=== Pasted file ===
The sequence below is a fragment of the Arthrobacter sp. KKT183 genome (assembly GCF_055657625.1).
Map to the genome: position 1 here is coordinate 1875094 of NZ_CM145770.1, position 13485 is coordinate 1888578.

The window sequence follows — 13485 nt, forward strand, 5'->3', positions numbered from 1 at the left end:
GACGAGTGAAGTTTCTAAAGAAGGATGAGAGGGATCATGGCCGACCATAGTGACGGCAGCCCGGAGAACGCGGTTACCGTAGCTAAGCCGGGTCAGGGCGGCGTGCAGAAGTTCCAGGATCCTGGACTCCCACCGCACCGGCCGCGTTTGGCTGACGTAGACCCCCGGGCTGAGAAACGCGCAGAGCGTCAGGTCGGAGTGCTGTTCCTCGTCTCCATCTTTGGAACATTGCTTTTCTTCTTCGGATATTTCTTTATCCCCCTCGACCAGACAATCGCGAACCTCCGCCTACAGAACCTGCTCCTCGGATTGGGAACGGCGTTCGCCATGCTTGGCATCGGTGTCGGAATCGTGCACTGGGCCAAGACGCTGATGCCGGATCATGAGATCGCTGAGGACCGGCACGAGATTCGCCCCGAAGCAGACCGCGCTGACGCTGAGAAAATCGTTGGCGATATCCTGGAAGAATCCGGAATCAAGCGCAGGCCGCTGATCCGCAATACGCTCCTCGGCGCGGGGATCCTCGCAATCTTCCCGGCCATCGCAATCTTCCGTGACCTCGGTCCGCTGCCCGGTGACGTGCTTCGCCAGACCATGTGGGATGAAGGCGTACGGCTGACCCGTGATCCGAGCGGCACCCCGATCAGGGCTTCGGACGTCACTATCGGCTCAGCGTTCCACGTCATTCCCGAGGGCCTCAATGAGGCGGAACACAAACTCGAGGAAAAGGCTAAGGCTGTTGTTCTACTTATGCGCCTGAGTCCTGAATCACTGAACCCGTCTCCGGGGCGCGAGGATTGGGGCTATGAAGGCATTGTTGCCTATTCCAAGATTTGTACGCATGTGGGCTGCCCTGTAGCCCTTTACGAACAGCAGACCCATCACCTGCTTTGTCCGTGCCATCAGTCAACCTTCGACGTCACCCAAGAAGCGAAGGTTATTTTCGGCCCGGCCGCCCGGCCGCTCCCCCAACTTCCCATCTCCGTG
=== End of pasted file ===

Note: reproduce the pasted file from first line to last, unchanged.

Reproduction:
The sequence below is a fragment of the Arthrobacter sp. KKT183 genome (assembly GCF_055657625.1).
Map to the genome: position 1 here is coordinate 1875094 of NZ_CM145770.1, position 13485 is coordinate 1888578.

The window sequence follows — 13485 nt, forward strand, 5'->3', positions numbered from 1 at the left end:
GACGAGTGAAGTTTCTAAAGAAGGATGAGAGGGATCATGGCCGACCATAGTGACGGCAGCCCGGAGAACGCGGTTACCGTAGCTAAGCCGGGTCAGGGCGGCGTGCAGAAGTTCCAGGATCCTGGACTCCCACCGCACCGGCCGCGTTTGGCTGACGTAGACCCCCGGGCTGAGAAACGCGCAGAGCGTCAGGTCGGAGTGCTGTTCCTCGTCTCCATCTTTGGAACATTGCTTTTCTTCTTCGGATATTTCTTTATCCCCCTCGACCAGACAATCGCGAACCTCCGCCTACAGAACCTGCTCCTCGGATTGGGAACGGCGTTCGCCATGCTTGGCATCGGTGTCGGAATCGTGCACTGGGCCAAGACGCTGATGCCGGATCATGAGATCGCTGAGGACCGGCACGAGATTCGCCCCGAAGCAGACCGCGCTGACGCTGAGAAAATCGTTGGCGATATCCTGGAAGAATCCGGAATCAAGCGCAGGCCGCTGATCCGCAATACGCTCCTCGGCGCGGGGATCCTCGCAATCTTCCCGGCCATCGCAATCTTCCGTGACCTCGGTCCGCTGCCCGGTGACGTGCTTCGCCAGACCATGTGGGATGAAGGCGTACGGCTGACCCGTGATCCGAGCGGCACCCCGATCAGGGCTTCGGACGTCACTATCGGCTCAGCGTTCCACGTCATTCCCGAGGGCCTCAATGAGGCGGAACACAAACTCGAGGAAAAGGCTAAGGCTGTTGTTCTACTTATGCGCCTGAGTCCTGAATCACTGAACCCGTCTCCGGGGCGCGAGGATTGGGGCTATGAAGGCATTGTTGCCTATTCCAAGATTTGTACGCATGTGGGCTGCCCTGTAGCCCTTTACGAACAGCAGACCCATCACCTGCTTTGTCCGTGCCATCAGTCAACCTTCGACGTCACCCAAGAAGCGAAGGTTATTTTCGGCCCGGCCGCCCGGCCGCTCCCCCAACTTCCCATCTCCGTG